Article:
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Washington Rolls Over the Cardinal

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An in-depth look at the dismantling of Stanford

Stanford v Washington Photo by Otto Greule Jr/Getty Images

For years, Stanford’s ability to out muscle teams that wanted to spread the ball in the PAC-12 was their advantage. Last night they were the ones who were out muscled. People will blame coaching, or poor quarterback play, or the lack of receiving talent. While those are factors make no mistake, Stanford lost this game because they were absolutely dominated in the trenches on both sides, which lead to Washington rolling in a 44-6 win. That is not what is supposed to happen to Stanford. Let’s dive into this game.

The Offenses

Jake Browning looked great as he diced up the Stanford secondary for 210 yards and three touchdowns. Not only was he able to sit in the pocket and make deep throws but when Stanford did manage pressure he would calmly roll out, extend the play and throw for a strike. His most impressive throw was when he lined up as a receiver, ran back like it was an end around at the snap but sat back and delivered a first down pass across the field while Solomon Thomas was in pursuit. Browning is the real deal.

Not only did the Huskies line give Browning a lot of clean pockets and time to sit back and throw, but their run blocking was great. Myles Gaskin and Lavon Coleman combined for 174 rushing and three touchdowns. They did a good job up front handling Phillips and Thomas, but they also got to the second level to really give their backs extended running lanes down the field.

The Huskies may have one of the fastest, under the radar receiving cores around. John Ross was burning up the secondary and was one of three receivers who had at least one catch of 20+ yards. As a group they also consistently got open and had three players catch four receptions to help spread the ball around.

On the other side Ryan Burns had a very long night. While he was sacked eight times, and does not deserve all the blame he did play miserably. The Cardinal coaching staff really put the game in his hands taking far more deep shots and trying to let him sling the ball more than in the opening three games. His response was to under throw receivers a number of times or hold the ball long enough for his receiver to run into the safety, missing the hole in coverage. It might be time for Stanford fans to wake up and smell the roses on Stanford’s quarterback situation, which may be the only roses to smell this year.

The Stanford line was just straight up beat. The Huskies blitzed a handful of times and for almost the entire game only brought four guys and continually got pressure or kept Christian McCaffrey from getting space. While UCLA looked solid the week before, this line still helped McCaffrey run for 138 yards. This week he had 49 yards, 49. November 22nd, 2014 is the last time McCaffrey had under 50 rushing yards in a game. McCaffrey never had a chance as the Huskies refused to give up the edge and forced him to run inside to the linebackers.

McCaffrey led in receptions with five and it does not get better from there for the receivers. Irwin and Rector were the only receivers who could get close with three catches apiece. This receiving group has looked mediocre at best, struggling to get separation and is not helped by the fact that they do not get Rector involved in the passing attack. He is far and away their best receiver and instead of letting him try and burn corners on deep routes or use his strength to out muscle defenders on jump ball they are content to throw to him a few time on hitches. It will be a long year watching this group if they continue to ignore Rector.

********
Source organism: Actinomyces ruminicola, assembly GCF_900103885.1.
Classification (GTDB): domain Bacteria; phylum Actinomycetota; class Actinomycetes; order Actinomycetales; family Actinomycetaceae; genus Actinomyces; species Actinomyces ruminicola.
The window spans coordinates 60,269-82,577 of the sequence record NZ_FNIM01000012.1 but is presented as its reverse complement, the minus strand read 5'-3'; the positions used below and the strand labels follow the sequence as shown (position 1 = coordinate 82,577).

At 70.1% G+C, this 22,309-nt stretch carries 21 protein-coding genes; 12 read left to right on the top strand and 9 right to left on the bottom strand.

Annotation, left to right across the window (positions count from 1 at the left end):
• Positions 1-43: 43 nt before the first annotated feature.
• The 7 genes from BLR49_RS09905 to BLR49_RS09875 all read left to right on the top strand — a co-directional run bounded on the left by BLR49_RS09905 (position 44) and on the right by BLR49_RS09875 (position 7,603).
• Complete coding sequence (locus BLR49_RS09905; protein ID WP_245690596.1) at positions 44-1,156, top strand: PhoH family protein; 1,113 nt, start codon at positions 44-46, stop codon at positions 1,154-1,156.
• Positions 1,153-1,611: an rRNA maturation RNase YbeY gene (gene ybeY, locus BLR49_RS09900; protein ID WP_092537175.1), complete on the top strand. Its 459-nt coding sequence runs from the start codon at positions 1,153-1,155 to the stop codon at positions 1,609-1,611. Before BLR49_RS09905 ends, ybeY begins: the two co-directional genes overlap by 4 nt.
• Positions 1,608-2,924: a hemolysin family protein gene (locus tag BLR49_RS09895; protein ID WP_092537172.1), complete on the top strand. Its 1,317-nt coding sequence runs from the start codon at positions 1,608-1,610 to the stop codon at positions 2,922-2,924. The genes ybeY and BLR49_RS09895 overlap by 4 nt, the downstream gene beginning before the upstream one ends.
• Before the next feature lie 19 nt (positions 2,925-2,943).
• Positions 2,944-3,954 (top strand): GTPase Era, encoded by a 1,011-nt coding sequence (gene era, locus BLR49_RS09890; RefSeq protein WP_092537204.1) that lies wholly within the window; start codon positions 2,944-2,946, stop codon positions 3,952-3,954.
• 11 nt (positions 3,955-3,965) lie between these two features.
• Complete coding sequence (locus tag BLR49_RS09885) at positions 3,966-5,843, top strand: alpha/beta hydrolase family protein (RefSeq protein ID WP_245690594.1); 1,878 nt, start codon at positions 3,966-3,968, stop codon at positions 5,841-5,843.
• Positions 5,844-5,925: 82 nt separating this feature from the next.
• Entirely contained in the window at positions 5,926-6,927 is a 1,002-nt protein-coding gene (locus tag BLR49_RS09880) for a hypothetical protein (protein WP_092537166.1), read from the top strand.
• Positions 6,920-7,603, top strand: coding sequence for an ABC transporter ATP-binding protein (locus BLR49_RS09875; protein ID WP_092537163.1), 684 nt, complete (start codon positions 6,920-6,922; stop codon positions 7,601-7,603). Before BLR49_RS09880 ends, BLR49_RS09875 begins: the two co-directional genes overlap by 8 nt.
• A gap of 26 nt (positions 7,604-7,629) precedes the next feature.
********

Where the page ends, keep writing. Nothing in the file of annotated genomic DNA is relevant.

The Defenses

The Huskies defensive line had eight sacks while barley blitzing. They simply beat the Stanford line across the board. When Stanford ran the ball the Huskies sealed the edge and forced him inside to the linebackers and safeties. The game plan was force McCaffrey into the most traffic and put a bunch of bodies in the secondary to force Burns to hold the ball till the pressure gets home. Washington did a great job executing the game plan.

The secondary for the Huskies challenged Stanford all game to beat them over the top as they were committed to stopping the run and Burns was never able to take the top off. They only let a few check plays and did a good job not letting up yards after the catch.

The lack of starting corners Holder and Meeks really took a toll on this defense. They had to put more guys in coverage, which meant less players going after the quarterback. The defense looked off their game all night and never recovered after the first couple drives from Washington that led to chunk plays and touchdowns. This defense will continue to struggle till they get healthy. Despite the injuries, Harrison Phillips, Solomon Thomas, and Peter Kalambayi needed to play better as the studs up front. Very quiet game from all of those guys who are expected to disrupt an offense.

Final takeaway: Stanford did some weird things this game, most notably having their new corners start every play in man press only to have them bailout fast at the snap. Because they started every snap running backwards an with their back to the sideline every deep sideline route with a break was open for Washington. How do you not play a deep zone with fresh corners so they can keep the play infant of them? They also did a bad job of trying to get their top pass catching threats involved as Rector went unnoticed in this game with only 18 yards. But in the end, Shaw said it best, there is no excuse they just had to be better. Washington was better. They had a plan on defense that they stuck to all game to stuff McCaffrey and the run game. On offense Jake Browning was sensational and the better team won this game.

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